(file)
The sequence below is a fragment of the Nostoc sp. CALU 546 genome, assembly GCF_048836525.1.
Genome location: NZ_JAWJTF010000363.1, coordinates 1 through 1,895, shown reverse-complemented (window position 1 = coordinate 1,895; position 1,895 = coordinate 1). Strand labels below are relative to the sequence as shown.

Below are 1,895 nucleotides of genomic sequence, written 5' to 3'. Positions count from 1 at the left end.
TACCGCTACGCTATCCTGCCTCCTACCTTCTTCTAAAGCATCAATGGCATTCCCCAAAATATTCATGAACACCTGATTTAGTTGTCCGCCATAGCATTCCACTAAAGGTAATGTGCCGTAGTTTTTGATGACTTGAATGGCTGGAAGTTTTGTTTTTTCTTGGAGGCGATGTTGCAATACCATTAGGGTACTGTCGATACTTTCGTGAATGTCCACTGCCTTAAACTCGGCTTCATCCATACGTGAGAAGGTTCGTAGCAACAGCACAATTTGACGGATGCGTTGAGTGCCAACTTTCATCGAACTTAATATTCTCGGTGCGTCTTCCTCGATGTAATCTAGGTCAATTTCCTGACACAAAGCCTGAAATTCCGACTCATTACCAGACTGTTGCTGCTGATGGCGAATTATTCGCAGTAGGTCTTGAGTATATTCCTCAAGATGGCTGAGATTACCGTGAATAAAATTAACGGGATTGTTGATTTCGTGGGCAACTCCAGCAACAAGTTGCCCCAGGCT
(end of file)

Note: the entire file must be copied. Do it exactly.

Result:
The sequence below is a fragment of the Nostoc sp. CALU 546 genome, assembly GCF_048836525.1.
Genome location: NZ_JAWJTF010000363.1, coordinates 1 through 1,895, shown reverse-complemented (window position 1 = coordinate 1,895; position 1,895 = coordinate 1). Strand labels below are relative to the sequence as shown.

Below are 1,895 nucleotides of genomic sequence, written 5' to 3'. Positions count from 1 at the left end.
TACCGCTACGCTATCCTGCCTCCTACCTTCTTCTAAAGCATCAATGGCATTCCCCAAAATATTCATGAACACCTGATTTAGTTGTCCGCCATAGCATTCCACTAAAGGTAATGTGCCGTAGTTTTTGATGACTTGAATGGCTGGAAGTTTTGTTTTTTCTTGGAGGCGATGTTGCAATACCATTAGGGTACTGTCGATACTTTCGTGAATGTCCACTGCCTTAAACTCGGCTTCATCCATACGTGAGAAGGTTCGTAGCAACAGCACAATTTGACGGATGCGTTGAGTGCCAACTTTCATCGAACTTAATATTCTCGGTGCGTCTTCCTCGATGTAATCTAGGTCAATTTCCTGACACAAAGCCTGAAATTCCGACTCATTACCAGACTGTTGCTGCTGATGGCGAATTATTCGCAGTAGGTCTTGAGTATATTCCTCAAGATGGCTGAGATTACCGTGAATAAAATTAACGGGATTGTTGATTTCGTGGGCAACTCCAGCAACAAGTTGCCCCAGGCT